Accompanied by John Cowles, one of two American friends who accompanied him here, and Herschel Johnson, Charge d’Affaires of the American Embassy, he persuaded the police to let him walk among ruined buildings whose walls are tottering.

To an air raid precautions worker, he said:

You must have had a terrible night when all the firebombs were cropping.

The man replied:

We can take it. We are giving it back. Hitler can’t beat us this way.

Mr. Willkie then returned to Downing Street for his luncheon date with Mr. Churchill.

At his press conference, he said he planned to go to Éire to talk with Prime Minister Éamon de Valera if he could. Britain urgently needs naval bases in Éire, such as those she returned to Éire before the war. There have been reports in the United States that the American government has aided British efforts to persuade Éire to let her have them.

With Churchill two hours

Mr. Willkie conferred with Mr. Churchill for two hours and then left the Prime Minister’s home smiling and waving farewell. He went by auto to the Labor Ministry where he conferred with Labor Minister Ernest Bevin. They discussed production problems, particularly manpower.

To stay two weeks

Mr. Willkie said he planned to stay in Britain for to weeks. He refused to comment on American or international politics.

I am here strictly as a private citizen to get all the information I can. You know the people decided in November that I should not have anything to do with the government.

He told the newspapermen he wanted to talk to everyone from officials to the man in the street, that he wanted to talk to the heads of other governments such as Queen Wilhelmina of the Netherlands and King Haakon of Norway which are established in London because their countries are in the hands of Germany.

He said:

I want to find out what they are thinking about the conditions of today and after your victory, so I can tell the people of the United States.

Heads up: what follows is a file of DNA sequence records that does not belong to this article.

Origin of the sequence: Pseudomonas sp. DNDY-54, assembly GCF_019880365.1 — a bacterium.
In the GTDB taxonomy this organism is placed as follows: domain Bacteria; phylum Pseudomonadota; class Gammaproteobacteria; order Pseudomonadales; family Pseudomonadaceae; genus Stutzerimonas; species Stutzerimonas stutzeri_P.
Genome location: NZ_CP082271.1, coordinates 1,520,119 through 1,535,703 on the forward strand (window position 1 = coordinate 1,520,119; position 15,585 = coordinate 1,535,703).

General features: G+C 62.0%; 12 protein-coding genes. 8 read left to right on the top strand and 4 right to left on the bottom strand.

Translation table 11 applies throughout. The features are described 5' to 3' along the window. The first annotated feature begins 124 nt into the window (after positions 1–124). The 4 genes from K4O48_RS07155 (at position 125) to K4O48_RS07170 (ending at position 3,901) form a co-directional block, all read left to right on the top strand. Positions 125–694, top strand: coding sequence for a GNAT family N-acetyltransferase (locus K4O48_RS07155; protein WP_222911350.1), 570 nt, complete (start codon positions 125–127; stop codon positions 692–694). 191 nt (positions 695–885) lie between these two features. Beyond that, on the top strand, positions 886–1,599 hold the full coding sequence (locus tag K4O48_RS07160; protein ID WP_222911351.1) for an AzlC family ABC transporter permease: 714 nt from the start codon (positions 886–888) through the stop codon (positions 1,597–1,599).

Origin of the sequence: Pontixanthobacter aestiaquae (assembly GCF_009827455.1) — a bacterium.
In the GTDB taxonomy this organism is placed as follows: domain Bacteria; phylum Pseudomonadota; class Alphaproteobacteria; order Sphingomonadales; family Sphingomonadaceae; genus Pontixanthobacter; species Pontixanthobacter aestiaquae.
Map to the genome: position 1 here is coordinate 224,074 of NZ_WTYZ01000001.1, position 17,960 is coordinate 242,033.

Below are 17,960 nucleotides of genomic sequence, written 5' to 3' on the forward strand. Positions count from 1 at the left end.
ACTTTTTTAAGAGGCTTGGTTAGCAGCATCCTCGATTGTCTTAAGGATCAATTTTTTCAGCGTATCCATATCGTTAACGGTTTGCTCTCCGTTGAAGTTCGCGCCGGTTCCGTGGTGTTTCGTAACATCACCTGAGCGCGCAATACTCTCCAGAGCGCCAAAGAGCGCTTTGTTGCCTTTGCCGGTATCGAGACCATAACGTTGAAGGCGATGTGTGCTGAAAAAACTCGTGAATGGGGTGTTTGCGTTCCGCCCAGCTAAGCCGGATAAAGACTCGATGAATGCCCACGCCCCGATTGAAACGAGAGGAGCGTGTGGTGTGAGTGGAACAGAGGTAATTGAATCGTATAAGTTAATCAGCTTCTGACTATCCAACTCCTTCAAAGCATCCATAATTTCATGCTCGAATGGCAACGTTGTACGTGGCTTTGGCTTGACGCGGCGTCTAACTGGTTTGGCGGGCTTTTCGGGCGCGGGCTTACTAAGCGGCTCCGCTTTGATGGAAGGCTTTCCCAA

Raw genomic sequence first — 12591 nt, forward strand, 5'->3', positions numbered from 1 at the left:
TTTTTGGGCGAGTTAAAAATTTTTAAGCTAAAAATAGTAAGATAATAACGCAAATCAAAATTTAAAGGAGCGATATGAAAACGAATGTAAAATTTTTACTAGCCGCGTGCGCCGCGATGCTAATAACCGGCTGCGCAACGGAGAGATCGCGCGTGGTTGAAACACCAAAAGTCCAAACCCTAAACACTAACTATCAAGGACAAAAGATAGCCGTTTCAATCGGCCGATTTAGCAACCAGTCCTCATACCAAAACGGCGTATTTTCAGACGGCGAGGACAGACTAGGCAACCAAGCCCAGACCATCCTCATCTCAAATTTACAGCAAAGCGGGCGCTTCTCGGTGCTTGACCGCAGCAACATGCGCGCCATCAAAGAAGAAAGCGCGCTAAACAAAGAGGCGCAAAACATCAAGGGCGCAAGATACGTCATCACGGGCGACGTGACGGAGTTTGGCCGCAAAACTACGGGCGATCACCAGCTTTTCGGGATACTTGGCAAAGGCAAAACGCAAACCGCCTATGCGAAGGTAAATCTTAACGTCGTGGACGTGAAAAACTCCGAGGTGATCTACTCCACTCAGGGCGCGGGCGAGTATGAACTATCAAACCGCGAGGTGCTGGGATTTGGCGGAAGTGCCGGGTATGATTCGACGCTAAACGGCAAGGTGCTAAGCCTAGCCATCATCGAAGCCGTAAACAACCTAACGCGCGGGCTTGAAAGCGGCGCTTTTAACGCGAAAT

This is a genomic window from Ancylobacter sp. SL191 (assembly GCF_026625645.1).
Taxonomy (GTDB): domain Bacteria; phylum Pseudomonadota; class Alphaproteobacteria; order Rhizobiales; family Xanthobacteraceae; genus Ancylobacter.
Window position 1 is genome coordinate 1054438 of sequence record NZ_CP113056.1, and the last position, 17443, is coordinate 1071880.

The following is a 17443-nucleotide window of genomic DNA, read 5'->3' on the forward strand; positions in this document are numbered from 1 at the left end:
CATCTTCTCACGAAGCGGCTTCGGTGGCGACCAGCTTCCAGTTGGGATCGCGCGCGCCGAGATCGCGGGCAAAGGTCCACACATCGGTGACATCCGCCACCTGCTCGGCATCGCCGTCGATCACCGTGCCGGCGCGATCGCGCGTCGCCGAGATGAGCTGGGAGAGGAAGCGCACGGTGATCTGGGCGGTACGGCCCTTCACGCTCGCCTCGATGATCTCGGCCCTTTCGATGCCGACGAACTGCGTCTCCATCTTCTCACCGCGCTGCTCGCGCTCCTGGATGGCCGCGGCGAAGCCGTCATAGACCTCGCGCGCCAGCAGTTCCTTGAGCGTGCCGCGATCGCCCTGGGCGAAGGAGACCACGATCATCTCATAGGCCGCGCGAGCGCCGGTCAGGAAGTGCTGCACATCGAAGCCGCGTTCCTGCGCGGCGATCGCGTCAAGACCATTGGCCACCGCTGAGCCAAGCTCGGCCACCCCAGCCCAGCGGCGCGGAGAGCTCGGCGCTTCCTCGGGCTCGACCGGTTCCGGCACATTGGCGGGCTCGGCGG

Mr. Willkie was introduced to the correspondents by Sir Walter Monckton on behalf of Alfred Duff Cooper, Minister of Information, as a “good friend of Britain.”

He had no plans to meet Harry Hopkins, President Roosevelt’s personal emissary in Britain.

I never had the pleasure of meeting Mr. Hopkins, although in America, I knew who he was.

Also he had no plans to visit continental countries.

Reiterating his pleasure at being in England, he said:

This reminds me of an American political meeting, with all the lights and people. I am enormously impressed that we can have a press conference in a country under attack. Ask all the questions you want. It really shows democracy at work.

Uneventful flight

Mr. Willkie spent the night in a suite at the Dorchester Hotel which was formerly occupied by Lord Halifax, the new Ambassador to the United States, and Lady Halifax. He dined in the suite last night with members of the American Embassy staff and his friends Landon K. Thorne and Mr. Cowles who accompanied him here from America.

He and his friends arrived at a west coast town in an American-made plane manned by an all-Dutch crew yesterday afternoon after an uneventful flight from Lisbon where they had been deposited by a Pan-American clipper plane. Another plane flew then here. He had conferred with Herschel V. Johnson, Charge d’Affaires of the American Embassy, for a half an hour after his arrival.

There was no air raid alarm last night and Mr. Willkie had a good night’s sleep. He was in fine fettle for the press, his first business of the day.

A British correspondent asked him if the United States would enter the war.